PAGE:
Valved conduits according to the invention and including a butterfly valve preferably employ a butterfly valve having an outside diameter smaller than the inside diameter of the pipes forming the conduit and in which the butterfly valve is mounted. For example, a 4-inch inside diameter butterfly valve may preferably be disposed within 6-inch inside diameter pipes. The advantage of using a valve having a smaller outside diameter than the inside diameter of the pipes of the valved conduit is that total fluid flow shut-off is prevented when the valve is closed. The continuing fluid flow past the valve, i.e., between the valve and the pipe, reduces the probability of water hammer effects and damage to a pump pumping the fluid when the valve is rapidly closed. In some applications of the invention, the public is given access to the valved conduit for controlling the flow of pumped water. The space between the valve and the pipe provides a measure of safety against damage of equipment that can be particularly important in such applications. However, the invention also contemplates use of a valve that fits tightly with inside pipes of the conduit that may completely stop the flow of a fluid through the conduit.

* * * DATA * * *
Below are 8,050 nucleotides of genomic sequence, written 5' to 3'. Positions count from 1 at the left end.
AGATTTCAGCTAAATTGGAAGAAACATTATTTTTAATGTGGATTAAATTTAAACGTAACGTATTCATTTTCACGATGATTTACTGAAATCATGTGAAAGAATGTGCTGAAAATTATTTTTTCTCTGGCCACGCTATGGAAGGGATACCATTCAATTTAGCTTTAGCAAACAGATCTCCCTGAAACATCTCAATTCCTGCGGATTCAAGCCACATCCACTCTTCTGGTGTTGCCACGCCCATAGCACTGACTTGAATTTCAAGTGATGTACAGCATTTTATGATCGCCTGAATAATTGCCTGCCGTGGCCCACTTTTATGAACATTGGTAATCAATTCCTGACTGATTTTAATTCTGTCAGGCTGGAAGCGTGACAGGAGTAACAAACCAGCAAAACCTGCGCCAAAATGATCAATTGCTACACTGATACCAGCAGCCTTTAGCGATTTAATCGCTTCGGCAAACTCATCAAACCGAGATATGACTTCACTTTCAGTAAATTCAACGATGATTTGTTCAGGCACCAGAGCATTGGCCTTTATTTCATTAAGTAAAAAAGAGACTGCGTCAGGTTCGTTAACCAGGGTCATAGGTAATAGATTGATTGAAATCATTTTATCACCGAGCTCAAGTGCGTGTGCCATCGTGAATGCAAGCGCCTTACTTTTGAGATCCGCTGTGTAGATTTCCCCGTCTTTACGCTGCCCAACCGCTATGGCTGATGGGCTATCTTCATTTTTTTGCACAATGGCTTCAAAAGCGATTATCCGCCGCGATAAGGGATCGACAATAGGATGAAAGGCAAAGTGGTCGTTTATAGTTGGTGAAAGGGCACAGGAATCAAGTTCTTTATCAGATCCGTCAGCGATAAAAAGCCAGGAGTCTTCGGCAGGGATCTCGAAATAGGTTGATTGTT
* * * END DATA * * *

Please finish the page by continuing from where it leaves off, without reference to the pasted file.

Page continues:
FIG. 1 is an exploded view of a valved conduit according to the invention, useful in understanding the construction and assembly of that valved conduit. This exemplary construction includes a butterfly valve 10 having a peripheral, generally annular, housing 15. A valve stem 20 and an anti-rotation tab 30 protrude from the housing 15. Within the housing 15 is a vane 36 that characterizes the butterfly valve and a rod 37, attached to the vane 36. The rod 37 extends through the stem 20 to a handle 38 for rotating the vane 36.